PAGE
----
NEW YORK (Reuters) - If your kids are chattering non-stop about things like emeralds, pickaxes and creepers, you may have a unique opportunity to turn a video game addiction into a life lesson about money.
Minecraft, a video game phenomenon with over 100 million users, is such a hot property that Microsoft Corp recently forked out $2.5 billion for its maker, Mojang AB.
Players build their own worlds via game systems, smartphones, tablets and computers using virtual Lego-like pieces. And as opposed to the shoot-‘em-up video games that kids usually gravitate toward, this game teaches them about money.
It is “about barter, about value, about how to protect your stuff,” says Hank Mulvihill, a financial adviser in Richardson, Texas.
“Kids are learning about money on a lot of different levels in Minecraft,” says Joel Levin, co-founder of Manhattan-based TeacherGaming, a firm that works with educators to use video games as teaching tools.
“There are basic currencies, like emeralds that you dig up and can trade with villagers,” Levin explains. “There are exchange rates, because certain items are worth more than others. Then players have to think about whether to spend money right away, or save it and get something more rewarding later on. These are analogous to the financial decisions people are making in the real world all the time.”
And that is just if you are playing the game on your own. If you are online with multiple players, the financial issues become much more complex.
“At that point, players are setting up actual economies,” Levin says. “On a particular server, they may decide that diamonds are the currency of choice. Or some kids start playing the role of a bank, offering loans and charging interest.”
Levin is aware of instances where teachers introduce a rare item into the game that kids can’t obtain on their own, and then watch them react to the scarcity. “It’s supply and demand in action,” he says.
Of course, most parents only experience Minecraft by peering over their kids’ shoulders and trying to figure out what the hell is going on.
So in case you were wondering, here are a few of Minecraft’s key financial lessons:
When starting out in the world of Minecraft, “nobody tells you anything, no instructions,” says 19-year-old Harvey Mulvihill, son of Hank, who plays along with his two brothers. “You are a stranger in a strange land, and you have to figure out how to gain resources.”
Indeed, Minecraft is a so-called “sandbox” game, in which players roam a virtual world with very few limitations. In that way, it is a riff on the traditional American archetype of the Horatio Alger story - starting from nothing and somehow making a huge success of yourself.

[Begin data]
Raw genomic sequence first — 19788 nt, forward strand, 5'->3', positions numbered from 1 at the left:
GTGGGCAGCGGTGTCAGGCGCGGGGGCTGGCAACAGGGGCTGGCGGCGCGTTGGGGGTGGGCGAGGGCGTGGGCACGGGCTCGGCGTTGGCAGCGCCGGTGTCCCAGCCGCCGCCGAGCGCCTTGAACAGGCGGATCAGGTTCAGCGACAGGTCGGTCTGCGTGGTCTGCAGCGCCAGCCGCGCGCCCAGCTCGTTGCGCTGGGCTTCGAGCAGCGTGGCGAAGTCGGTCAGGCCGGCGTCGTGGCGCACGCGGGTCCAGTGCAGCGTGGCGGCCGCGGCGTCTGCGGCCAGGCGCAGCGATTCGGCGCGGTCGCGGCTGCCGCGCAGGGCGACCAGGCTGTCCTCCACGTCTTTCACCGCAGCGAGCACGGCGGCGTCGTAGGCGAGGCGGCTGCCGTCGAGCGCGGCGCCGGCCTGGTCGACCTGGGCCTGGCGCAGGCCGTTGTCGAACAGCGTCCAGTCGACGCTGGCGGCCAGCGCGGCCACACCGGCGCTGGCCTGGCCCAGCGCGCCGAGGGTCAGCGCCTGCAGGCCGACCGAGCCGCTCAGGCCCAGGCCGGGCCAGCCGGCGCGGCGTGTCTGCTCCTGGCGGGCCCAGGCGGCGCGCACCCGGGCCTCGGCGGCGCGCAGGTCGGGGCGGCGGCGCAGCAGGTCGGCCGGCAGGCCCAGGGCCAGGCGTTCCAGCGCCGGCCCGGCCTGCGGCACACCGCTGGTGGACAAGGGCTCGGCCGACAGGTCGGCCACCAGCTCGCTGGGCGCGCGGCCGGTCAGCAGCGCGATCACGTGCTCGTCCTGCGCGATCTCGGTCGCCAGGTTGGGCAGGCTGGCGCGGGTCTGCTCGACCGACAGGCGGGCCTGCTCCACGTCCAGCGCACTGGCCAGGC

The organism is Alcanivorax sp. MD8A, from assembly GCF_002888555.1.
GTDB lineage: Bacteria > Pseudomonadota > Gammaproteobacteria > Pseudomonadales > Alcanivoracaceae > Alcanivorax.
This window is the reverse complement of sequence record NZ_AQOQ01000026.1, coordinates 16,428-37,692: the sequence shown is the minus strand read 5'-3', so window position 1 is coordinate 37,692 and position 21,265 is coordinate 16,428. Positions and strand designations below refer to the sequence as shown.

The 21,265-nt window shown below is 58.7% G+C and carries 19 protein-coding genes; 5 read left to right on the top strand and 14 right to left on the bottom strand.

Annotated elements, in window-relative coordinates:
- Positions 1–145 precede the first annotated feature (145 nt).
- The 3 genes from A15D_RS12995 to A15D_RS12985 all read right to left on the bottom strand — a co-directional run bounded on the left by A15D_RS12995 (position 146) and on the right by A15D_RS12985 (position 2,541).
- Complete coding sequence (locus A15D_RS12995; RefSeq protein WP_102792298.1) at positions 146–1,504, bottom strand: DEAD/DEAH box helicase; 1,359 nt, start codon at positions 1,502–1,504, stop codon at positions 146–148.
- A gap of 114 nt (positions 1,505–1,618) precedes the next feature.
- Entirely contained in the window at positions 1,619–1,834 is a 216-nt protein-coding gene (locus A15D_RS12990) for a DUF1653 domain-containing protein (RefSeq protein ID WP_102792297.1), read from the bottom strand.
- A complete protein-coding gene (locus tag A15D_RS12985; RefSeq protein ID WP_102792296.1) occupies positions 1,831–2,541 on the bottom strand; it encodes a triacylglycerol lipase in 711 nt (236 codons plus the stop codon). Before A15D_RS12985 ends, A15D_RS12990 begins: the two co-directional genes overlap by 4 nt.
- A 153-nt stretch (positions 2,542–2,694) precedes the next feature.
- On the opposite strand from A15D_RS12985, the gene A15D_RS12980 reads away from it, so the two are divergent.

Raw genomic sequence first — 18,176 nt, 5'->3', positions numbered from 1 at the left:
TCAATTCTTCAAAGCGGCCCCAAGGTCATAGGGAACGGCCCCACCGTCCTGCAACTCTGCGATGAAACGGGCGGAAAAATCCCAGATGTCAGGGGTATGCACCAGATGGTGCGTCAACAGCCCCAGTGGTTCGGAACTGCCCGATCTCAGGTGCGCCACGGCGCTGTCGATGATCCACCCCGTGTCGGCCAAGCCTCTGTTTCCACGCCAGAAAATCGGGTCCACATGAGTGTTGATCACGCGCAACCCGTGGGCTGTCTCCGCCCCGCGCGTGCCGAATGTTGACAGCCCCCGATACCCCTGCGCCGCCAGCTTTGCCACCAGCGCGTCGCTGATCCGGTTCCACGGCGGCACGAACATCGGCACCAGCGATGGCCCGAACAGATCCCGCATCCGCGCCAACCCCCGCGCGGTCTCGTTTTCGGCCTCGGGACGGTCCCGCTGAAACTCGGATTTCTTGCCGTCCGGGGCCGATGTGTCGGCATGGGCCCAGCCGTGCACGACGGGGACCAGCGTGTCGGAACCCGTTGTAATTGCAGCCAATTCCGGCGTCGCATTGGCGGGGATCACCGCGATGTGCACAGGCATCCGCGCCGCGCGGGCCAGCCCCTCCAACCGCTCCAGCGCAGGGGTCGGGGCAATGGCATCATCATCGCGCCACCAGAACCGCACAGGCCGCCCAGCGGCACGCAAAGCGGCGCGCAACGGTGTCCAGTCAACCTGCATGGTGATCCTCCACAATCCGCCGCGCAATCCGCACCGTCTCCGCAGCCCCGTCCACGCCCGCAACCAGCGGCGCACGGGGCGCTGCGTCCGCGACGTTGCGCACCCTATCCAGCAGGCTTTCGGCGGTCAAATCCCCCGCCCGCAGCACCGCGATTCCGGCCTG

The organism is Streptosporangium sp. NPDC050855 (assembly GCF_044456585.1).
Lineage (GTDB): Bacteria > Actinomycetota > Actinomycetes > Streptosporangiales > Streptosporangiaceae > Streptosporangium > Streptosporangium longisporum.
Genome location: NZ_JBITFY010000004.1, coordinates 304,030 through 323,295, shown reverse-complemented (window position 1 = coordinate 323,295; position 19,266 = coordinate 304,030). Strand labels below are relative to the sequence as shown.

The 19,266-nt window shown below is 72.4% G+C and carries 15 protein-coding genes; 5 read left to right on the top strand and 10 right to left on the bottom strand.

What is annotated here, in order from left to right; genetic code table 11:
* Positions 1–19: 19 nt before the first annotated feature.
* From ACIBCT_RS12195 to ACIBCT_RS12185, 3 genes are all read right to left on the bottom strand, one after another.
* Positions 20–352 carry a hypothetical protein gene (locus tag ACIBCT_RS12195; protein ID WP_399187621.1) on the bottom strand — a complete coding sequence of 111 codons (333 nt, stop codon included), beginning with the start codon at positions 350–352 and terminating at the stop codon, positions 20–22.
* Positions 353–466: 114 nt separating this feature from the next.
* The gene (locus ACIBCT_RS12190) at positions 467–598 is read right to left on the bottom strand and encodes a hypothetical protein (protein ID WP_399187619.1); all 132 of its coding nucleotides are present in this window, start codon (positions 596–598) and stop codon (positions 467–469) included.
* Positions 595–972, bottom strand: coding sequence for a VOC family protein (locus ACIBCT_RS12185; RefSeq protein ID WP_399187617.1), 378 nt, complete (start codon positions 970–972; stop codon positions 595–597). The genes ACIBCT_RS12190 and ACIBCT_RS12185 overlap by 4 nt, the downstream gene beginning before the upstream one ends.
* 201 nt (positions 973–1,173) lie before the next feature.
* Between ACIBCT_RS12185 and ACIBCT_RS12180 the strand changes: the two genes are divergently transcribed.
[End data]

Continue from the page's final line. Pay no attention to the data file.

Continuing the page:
Players have to gain skills and then leverage those skills to develop a better world for themselves.
As in life, very bad things happen all the time in Minecraft - death, robbery, physical attacks and disasters of all stripes. As a result, players have to protect themselves against a number of terrible futures.
For example: travel light. “It is never a good idea to carry your valuables on your person,” advises 17-year-old Patrick Mulvihill. “Once you die your things are dropped on the spot of death. Valuables should be kept in chests in safe, well-lit places.”
But it is not just death players have to insure themselves against. That is because some people in this virtual world - known as “griefers,” according to Patrick - go online solely to steal and break other people’s things.
Life is all about who you know, and Minecraft is no different. Connecting with the right people can make your virtual life a whole lot easier.
“If I was starting from scratch and didn’t know any coding, I could be digging for emeralds forever,” says Dan Short, associate professor of environmental science at Robert Morris University in Pittsburgh, who has written an academic paper on Minecraft.
“But if you are on a server with other kids, the server owner can basically give you as many emeralds as you need. They’re like little monarchs.”
The moral of the story? Your network counts, and you should develop it as much as possible.
Once you become talented at something, you could find yourself in serious demand. Fifteen-year-old Sean Mulvihill plays with his buddies Jackson, Oscar and Wyatt. “Jackson is known for being the best builder, and others pay him to build them a house,” Sean says.
Meanwhile, Sean is seen as “by far, the best farmer,” he notes modestly. As a result, other players come to him with business propositions, like supplying him with seed, equipment and gold in order to tend their farms and divvy up the profits.
This principle of monetizing your Minecraft skills applies in the real world, too, notes Short. Some have become so talented at the game and charismatic with their audiences - with handles like TheBajanCanadian, Sky Does Minecraft and Lewis & Simon - that they run their own insanely popular channels on Google Inc’s YouTube.
“They get followers on YouTube, they host games and then kids sometimes pay a premium for the chance to play with them and be in their videos,” Short says. “They must be making serious bank. That might be the biggest financial lesson of all.”
Editing by Lauren Young, Beth Pinsker and G Crosse